By: Ali Elizabeth Turner
November is National Diabetes Awareness Month. In keeping with their desire to inform the public about the impact of the diabetes epidemic in America, as well as how to live well with the disease, Athens-Limestone Hospital wants to let you know what kinds of resources are available for people with diabetes and their families. Another way of putting it is, “Everything You Ever Wanted To Know About Diabetes, But Were Afraid To Ask!”
Diane Magnuson is a Registered Dietitian and Certified Diabetes Educator. More interestingly, she has diabetes herself, which qualifies her to speak with authority and experience to her “fellow travelers.” She heads up the Diabetes Education Program at the hospital, and another facilitator is Jennifer Flack, MPH, RDN, LDN.
Diane’s story is an interesting one. She came here from Michigan in the early ‘90s due to her husband’s job transfer, and is someone who has always exercised, eaten right, and maintained her weight. As a Registered Dietitian, she “walked the walk.” However, there was a family history of diabetes, and her genes decided they were going to try to rule the day. It took a while to find out that she had diabetes, because her symptoms were somewhat subtle, and no one was more surprised than she when she was diagnosed. As a result of what she has had to do to manage diabetes herself, along with becoming a Certified Diabetes Educator, she possesses both patient understanding as well as urgency toward her clients successfully making the lifestyle changes necessary to keep from being defeated by diabetes.
“There is so much confusion about diabetes,” Diane told me. She then added, “Our goal is to clear it up and give up-to-date information that is helpful and that people can use.” She went on to tell me that people who have been recently diagnosed are most often overwhelmed by the overload of often conflicting information, the need to change their lifestyle, managing their medications, forming new habits, learning to cook differently, and making sound nutritional choices. Sometimes, they want to give up before they get started. That is one of the reasons they continue to facilitate the Diabetes Support Group, which meets at the Limestone County Senior Center on Pryor Street the first Wednesday of the month from 1-2 p.m.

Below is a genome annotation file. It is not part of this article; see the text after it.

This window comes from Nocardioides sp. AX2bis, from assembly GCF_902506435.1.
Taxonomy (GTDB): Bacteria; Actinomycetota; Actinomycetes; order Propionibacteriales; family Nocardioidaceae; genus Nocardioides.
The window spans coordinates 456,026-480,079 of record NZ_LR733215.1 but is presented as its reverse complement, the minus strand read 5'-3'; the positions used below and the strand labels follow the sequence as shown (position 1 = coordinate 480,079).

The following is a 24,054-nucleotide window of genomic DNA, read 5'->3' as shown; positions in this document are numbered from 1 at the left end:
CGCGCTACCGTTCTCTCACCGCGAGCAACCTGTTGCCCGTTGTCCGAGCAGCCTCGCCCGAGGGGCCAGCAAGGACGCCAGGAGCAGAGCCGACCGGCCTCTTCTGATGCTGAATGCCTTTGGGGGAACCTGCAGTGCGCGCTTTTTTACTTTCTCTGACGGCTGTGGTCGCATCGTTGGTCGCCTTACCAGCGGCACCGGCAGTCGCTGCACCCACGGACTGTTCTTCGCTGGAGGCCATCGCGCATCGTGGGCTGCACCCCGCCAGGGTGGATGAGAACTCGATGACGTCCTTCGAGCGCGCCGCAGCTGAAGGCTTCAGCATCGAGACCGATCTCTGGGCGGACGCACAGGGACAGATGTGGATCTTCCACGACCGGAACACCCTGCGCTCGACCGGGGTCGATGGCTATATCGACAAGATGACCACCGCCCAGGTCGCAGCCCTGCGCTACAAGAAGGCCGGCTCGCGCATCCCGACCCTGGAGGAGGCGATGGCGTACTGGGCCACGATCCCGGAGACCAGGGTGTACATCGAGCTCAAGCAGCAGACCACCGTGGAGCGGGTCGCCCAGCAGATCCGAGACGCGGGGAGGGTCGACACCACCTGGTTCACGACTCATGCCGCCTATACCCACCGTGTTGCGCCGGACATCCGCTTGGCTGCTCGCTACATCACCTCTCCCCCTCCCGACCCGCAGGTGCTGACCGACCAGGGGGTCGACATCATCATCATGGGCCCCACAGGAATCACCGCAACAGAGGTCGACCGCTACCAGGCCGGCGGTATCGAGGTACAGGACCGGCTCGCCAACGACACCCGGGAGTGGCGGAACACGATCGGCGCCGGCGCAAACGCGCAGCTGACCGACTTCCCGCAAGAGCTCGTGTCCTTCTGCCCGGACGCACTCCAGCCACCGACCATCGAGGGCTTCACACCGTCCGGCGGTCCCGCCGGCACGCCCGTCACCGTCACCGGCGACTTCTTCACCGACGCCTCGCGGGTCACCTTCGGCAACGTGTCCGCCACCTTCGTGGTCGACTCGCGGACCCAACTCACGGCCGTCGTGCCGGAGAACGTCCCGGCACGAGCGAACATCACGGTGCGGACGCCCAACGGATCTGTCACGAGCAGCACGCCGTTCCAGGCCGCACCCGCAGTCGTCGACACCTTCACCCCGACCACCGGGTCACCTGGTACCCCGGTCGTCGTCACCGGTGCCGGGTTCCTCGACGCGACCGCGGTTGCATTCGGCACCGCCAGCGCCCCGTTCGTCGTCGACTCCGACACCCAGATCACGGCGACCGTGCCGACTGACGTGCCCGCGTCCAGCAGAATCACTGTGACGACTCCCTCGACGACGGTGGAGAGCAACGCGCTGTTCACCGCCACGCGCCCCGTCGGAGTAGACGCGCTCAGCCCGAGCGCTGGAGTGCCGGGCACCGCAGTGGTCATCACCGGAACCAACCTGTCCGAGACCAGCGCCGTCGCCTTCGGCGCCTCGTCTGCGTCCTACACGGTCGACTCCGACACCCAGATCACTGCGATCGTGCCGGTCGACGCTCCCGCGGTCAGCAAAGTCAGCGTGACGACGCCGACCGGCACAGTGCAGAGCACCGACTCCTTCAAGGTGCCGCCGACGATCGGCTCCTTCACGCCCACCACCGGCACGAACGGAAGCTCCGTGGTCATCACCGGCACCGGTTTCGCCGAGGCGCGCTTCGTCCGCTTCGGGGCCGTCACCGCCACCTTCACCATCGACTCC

“We teach clients about making one simple change at a time,” Diane told me. That has proven to be a great strategy, no matter what new habit you are trying to make, and having seasoned professionals who know how to break things down into manageable bites is one of the things that makes the program so successful. “Patients get individualized meal plans, exercise plans, and more,” she said. She says there are options for just about anybody, and most importantly, they make getting started realistic and doable.
Athens Limestone Hospital has put out excellent literature on what is offered in the classes, and says the following:
A person with diagnosed Type 1 or Type 2, gestational diabetes or pre-diabetes may benefit from diabetes education. Indications for the need of Diabetes Education at ALH re:
-New onset of pre-diabetes
-New onset of diabetes
-A 1c blood test higher than target levels
-Difficulty understanding and/or following diabetes meal plan
-Problems with high or low blood glucose (sugar) levels
-Change in diabetes medicines
-Diabetes with heart or kidney problems
-Diabetes foot and leg ulcers (wounds)
Costs: Medicare covers 10 hours of diabetes education at diagnosis. It then covers 2 hours of diabetes education every year thereafter. Many Blue Cross and other medical insurance policies cover diabetes education. It is always best to call your insurance company to confirm coverage. If diabetes education is not covered, the out-of-pocket cost for a 2 hour class covering diet and exercise is $40.
In addition, they have said:
Comprehensive diabetes education covers:
-Causes of diabetes
-How to check blood glucose (sugar) levels and understand the results
-How to control blood glucose levels
-How to give insulin (if applicable)
-Health problems from diabetes
-High and low blood glucose levels and how to treat
-Meal planning/carbohydrate counting
-Tips for weight loss
-Nutrition label reading
-How exercise helps diabetes
If you are someone who is battling diabetes, or are a family member in need of education in order to better deal with the needs of your loved one, these classes are for you! Classes are held at the Athens Limestone Hospital, which is located at 700 West Market Street, Athens, AL 35611. To schedule a diabetes class, call 256-233-9146 or ask your medical provider to send a referral to the Athens-Limestone Hospital Diabetes Program.
By: Ali Elizabeth Turner